Marine advocates are calling a large number of little blue penguins washing up along the Bay of Plenty coastline the "biggest penguin die-off in many years".
The Department of Conservation (DoC) Tauranga office had answered an average of five calls each week since February, and Western Bay Wildlife Trust's Julia Graham said the trust had 58 calls about dead penguins in two weeks.
"All of the penguins were dead, or died within a short time of arriving on land," Graham said. Hundreds of shearwaters, petrels, prions, shags and penguins, including dead poisonous pufferfish, were reported to have washed up along the coastline in January this year.
Graham said a combination of factors including lack of food, rough weather and moulting had triggered the mass little blue penguin fatalities.
"The combination of all of these events have led to the biggest penguin die off in many years.
"There is very little we can do to help these birds apart from offering them peace and quiet," she said. Katikati community ranger for DoC Tracy Mezger said the Tauranga office had received a higher number of calls about dead penguins than this time last year.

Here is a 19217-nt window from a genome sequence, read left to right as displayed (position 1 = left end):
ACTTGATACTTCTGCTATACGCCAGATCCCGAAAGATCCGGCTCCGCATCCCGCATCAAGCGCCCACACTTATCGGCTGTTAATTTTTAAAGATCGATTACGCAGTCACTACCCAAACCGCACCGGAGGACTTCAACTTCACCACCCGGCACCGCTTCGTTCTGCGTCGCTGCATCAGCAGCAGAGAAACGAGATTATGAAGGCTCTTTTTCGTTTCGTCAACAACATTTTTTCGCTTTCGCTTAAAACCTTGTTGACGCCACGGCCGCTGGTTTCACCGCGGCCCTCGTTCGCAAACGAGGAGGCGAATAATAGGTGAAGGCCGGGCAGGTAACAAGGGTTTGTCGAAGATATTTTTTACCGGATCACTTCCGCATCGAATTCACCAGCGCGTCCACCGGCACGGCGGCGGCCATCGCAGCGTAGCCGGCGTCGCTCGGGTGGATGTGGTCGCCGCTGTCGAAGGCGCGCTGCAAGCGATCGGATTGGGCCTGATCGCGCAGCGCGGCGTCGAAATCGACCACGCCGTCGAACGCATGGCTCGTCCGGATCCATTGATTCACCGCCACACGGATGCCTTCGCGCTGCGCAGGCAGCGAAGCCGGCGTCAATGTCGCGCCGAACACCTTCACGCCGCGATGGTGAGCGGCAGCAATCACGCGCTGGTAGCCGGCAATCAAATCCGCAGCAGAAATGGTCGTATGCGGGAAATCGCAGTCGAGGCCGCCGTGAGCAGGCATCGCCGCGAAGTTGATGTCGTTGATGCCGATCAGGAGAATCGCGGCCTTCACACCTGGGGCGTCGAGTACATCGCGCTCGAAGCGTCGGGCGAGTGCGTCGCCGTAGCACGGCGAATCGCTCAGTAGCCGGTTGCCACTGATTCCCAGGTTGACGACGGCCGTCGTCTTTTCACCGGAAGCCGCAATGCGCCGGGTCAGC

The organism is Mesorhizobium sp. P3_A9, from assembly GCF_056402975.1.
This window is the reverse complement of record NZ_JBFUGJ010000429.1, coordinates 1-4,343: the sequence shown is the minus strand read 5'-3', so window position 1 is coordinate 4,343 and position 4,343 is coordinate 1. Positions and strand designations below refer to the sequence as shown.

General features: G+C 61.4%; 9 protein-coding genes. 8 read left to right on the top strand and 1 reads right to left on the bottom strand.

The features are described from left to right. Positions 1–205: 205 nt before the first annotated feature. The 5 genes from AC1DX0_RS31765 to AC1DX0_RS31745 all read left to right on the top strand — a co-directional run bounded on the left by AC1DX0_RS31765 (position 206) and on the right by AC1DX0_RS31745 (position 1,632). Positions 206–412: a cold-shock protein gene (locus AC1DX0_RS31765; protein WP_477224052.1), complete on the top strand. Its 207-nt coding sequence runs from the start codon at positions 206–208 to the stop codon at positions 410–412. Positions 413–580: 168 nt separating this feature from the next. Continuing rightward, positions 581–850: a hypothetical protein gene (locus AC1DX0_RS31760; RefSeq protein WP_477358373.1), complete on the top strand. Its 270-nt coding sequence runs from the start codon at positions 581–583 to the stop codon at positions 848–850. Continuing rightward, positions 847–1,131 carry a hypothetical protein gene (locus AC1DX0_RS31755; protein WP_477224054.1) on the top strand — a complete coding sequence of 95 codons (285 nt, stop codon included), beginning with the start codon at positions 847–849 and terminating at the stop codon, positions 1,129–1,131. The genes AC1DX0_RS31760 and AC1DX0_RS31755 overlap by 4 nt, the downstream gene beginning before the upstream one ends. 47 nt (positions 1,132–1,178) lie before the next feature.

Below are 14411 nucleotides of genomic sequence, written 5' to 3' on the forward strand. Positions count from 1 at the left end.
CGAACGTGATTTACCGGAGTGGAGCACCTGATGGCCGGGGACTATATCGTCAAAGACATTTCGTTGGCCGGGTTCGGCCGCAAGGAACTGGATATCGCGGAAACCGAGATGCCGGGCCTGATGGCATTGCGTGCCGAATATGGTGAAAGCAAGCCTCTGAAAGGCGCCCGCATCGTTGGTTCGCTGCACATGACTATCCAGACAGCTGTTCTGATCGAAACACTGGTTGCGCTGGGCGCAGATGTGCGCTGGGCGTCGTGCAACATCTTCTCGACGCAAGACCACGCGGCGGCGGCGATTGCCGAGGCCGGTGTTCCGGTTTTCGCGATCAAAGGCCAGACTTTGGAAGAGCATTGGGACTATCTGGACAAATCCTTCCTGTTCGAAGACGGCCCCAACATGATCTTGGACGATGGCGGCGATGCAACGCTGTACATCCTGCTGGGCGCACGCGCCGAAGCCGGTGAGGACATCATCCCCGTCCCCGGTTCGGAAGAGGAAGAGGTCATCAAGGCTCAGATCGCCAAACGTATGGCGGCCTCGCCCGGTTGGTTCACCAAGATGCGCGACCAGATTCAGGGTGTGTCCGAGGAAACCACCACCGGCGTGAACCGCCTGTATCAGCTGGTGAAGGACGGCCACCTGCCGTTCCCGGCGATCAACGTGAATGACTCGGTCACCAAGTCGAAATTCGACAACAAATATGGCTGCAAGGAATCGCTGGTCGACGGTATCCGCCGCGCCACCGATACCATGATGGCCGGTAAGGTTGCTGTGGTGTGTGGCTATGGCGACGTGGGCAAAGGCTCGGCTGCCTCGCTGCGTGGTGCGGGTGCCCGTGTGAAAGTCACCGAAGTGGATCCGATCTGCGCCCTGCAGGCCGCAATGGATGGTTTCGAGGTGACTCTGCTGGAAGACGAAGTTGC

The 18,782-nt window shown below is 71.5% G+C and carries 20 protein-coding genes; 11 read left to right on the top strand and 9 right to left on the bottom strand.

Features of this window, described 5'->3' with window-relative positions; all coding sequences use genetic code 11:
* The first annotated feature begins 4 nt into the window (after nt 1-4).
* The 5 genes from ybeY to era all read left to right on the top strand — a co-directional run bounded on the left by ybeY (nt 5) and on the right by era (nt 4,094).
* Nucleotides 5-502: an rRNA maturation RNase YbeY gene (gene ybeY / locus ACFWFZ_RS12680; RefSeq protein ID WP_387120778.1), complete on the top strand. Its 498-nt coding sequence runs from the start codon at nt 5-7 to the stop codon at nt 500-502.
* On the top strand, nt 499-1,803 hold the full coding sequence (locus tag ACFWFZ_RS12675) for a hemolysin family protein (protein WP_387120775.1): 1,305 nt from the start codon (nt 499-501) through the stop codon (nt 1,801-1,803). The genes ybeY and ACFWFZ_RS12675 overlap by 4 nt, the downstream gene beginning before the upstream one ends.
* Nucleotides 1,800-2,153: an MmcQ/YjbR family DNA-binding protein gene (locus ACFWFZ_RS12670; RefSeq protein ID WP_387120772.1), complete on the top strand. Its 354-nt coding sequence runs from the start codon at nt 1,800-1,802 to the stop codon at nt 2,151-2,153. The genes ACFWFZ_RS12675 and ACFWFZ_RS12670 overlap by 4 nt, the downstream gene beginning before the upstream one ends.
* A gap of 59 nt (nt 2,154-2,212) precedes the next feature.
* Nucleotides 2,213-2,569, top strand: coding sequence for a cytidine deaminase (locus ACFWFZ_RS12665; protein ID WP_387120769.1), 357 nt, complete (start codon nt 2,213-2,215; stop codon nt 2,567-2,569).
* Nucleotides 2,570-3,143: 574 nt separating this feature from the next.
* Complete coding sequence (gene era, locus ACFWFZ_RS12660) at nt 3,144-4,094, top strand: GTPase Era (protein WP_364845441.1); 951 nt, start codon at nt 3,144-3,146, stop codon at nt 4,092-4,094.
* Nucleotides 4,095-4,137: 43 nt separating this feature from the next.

Mezger said it had received an average of five calls each week for dead, injured, or unwell penguins since February.
"About half the calls have been for penguins already dead," she said.
"They are a combination of single penguins or multiple penguins dead and washed ashore, both juvenile and adults."
Most of the calls were about penguins washed up on Mount Maunganui Main Beach, which Mezger said was likely because more people visited that beach than others.